If a man parts his lips to tell you some nonsense like this, he probably wasn't worth your effort in the first place. I've been literally shooting my shot since high school and while dudes from grade school homeroom carelessly shut down girls they weren't interested in because they cared about getting a laugh from their friends more, most grown men will at least take your efforts with flattery and respond with good old-fashioned manners. Listen, a man's response to your efforts should always be positive, even if they don't return those same feelings and don't always take that personal either. Something else to consider: Not every man out there has the charm of Drake, the class of John Legend, and the swag of Idris Elba.
The only reason many men are so comfortable shooting their shot is because they've been socialized to take rejection and keep it pushing.
Think of all the men who have sent you drinks only to realize you've snuck out the backdoor, or all the dudes who went to text you only to receive a prompt reply from Domino's Pizza. If all men allowed rejection to stop them dead in their tracks, none of us would probably be linking up. If lack of confidence is holding you back from asking that brother with the light eyes and dreads from your Sociology class to lunch, or keeping you from sliding in Jay Ellis's DMs, remember this:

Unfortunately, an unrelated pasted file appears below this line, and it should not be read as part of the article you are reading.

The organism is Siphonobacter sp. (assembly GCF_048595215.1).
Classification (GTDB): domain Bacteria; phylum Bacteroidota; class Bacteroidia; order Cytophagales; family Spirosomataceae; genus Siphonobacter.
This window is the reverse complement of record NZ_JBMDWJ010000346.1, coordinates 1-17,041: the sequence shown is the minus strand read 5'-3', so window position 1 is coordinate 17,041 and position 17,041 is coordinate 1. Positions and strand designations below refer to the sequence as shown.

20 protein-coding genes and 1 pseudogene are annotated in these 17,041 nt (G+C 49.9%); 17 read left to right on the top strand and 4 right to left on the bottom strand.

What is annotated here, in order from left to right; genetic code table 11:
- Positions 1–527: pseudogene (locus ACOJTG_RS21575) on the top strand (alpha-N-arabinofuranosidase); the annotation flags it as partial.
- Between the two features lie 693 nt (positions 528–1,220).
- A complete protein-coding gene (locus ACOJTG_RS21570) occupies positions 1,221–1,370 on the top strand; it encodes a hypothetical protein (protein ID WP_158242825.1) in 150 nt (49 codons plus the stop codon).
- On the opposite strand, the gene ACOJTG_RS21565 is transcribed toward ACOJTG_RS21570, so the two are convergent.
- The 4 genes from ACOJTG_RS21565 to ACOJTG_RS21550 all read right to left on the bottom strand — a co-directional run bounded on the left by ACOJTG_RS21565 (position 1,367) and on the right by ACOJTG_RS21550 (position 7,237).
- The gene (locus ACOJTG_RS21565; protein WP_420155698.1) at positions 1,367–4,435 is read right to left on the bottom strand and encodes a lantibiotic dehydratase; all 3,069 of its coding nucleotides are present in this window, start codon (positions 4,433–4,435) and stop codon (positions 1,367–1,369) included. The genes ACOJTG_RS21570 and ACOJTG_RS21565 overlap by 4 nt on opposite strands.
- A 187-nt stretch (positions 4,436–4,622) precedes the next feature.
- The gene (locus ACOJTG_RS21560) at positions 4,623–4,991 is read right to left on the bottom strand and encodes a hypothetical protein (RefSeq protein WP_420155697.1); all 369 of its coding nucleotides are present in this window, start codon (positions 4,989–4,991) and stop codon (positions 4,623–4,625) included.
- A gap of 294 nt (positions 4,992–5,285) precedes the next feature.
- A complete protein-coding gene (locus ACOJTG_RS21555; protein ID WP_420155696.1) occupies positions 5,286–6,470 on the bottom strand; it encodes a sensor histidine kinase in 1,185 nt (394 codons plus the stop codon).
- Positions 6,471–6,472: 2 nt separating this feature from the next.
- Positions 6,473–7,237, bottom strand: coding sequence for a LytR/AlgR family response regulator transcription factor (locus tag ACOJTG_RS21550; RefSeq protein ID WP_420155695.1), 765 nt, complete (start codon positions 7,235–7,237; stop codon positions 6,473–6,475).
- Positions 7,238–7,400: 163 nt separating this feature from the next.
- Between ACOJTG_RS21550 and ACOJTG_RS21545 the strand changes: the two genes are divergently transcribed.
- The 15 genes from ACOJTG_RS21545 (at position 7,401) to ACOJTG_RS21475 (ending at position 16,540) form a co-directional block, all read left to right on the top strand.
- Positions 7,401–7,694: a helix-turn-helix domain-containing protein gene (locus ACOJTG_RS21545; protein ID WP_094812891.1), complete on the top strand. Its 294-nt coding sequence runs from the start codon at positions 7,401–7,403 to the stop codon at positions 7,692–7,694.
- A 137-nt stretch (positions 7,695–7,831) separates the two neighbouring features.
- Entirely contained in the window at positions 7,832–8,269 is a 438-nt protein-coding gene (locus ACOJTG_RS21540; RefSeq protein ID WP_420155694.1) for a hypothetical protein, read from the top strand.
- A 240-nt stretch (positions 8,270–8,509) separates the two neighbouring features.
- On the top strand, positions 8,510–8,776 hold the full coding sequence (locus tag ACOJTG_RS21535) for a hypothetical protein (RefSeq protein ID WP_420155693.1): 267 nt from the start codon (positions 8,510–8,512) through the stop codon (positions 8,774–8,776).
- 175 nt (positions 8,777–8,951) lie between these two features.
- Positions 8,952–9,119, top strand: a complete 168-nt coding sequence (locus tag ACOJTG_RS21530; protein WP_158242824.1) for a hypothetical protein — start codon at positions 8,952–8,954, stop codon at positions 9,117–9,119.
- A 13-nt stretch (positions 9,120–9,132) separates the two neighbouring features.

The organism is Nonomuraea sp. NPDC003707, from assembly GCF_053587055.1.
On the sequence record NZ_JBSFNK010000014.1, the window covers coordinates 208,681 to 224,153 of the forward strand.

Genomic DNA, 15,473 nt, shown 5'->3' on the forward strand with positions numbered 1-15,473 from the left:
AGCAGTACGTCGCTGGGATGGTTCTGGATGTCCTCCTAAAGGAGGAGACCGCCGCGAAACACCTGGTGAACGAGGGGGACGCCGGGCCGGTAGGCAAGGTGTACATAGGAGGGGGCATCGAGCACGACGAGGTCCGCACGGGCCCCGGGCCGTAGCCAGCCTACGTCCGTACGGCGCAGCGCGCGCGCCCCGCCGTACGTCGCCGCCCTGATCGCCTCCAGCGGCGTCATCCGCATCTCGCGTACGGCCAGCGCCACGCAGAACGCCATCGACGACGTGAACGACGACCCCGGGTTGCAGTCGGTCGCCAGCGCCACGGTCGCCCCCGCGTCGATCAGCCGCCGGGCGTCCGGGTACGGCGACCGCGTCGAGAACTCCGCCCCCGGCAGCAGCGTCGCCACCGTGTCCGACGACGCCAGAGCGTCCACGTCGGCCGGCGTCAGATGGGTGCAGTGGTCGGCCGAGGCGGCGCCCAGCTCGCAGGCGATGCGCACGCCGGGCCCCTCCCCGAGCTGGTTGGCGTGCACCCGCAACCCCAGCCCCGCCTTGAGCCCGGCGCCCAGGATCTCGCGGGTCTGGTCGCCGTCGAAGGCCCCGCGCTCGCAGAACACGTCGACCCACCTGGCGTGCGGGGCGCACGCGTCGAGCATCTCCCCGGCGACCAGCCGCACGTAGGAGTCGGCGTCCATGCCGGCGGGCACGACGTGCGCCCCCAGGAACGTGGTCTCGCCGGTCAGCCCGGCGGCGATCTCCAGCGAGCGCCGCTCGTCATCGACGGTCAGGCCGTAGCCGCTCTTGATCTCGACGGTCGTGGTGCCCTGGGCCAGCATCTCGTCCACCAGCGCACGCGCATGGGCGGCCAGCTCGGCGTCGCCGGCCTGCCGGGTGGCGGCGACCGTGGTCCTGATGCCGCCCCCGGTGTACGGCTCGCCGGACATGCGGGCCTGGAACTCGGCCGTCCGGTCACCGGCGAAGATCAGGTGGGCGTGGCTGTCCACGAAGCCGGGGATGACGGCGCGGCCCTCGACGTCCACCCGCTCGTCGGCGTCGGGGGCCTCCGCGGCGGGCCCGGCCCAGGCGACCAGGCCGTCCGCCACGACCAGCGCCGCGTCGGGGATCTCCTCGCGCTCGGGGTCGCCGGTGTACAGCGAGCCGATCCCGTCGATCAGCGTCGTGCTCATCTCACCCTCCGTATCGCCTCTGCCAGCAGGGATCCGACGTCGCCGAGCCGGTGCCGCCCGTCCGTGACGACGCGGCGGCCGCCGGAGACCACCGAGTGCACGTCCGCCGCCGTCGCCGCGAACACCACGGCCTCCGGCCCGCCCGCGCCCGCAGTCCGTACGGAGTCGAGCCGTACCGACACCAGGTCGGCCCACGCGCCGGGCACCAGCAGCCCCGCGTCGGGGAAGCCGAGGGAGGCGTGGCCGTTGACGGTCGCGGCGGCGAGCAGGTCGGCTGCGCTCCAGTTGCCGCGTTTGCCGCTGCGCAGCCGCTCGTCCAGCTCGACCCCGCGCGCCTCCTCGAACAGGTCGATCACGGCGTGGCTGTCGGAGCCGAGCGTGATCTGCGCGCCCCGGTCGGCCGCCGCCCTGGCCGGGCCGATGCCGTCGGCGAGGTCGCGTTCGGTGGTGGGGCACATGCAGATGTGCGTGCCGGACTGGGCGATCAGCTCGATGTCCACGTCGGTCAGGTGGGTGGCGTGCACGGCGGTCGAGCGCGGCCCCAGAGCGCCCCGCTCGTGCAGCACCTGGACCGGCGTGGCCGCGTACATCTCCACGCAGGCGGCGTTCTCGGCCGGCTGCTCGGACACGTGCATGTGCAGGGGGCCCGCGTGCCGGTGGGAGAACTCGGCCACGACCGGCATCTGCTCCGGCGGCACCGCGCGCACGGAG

Confidence is not about always about making your shot but knowing you're still the ish even when you miss.
Something else I realized while reading responses to this post was how much dating lacks communication these days. I literally read responses that said, "If I like three of your pics in a row, we go together." With all of the direct messaging, tagging, and video chats that may actually lead up to seeing each other in person, some things are clearly getting lost in translation.
I understand being reserved and even introverted, but we can't possibly have come this far as women and liberated sexual creatures, and still be waiting in a tower for a prince to ride in on a white horse and shoot his shot. I'm all for prayer, having faith, and trusting the process but I also think the pursuit of happiness applies to listening to your heart (and sometimes other bodily organs as well), taking a leap, and going after the things you want.
The thing about shooting your shot is that the more you do it, the easier it becomes, whether you're landing baskets from half court or watching air balls fall before your eyes. And as a last very cliched reminder, having the courage and confidence to take bold shots both on and off the court can sometimes land you a ring, at least in my case it did.
Don't be afraid or too arrogant to get your head in the game, because if you're lucky your #MCM's heart may just follow.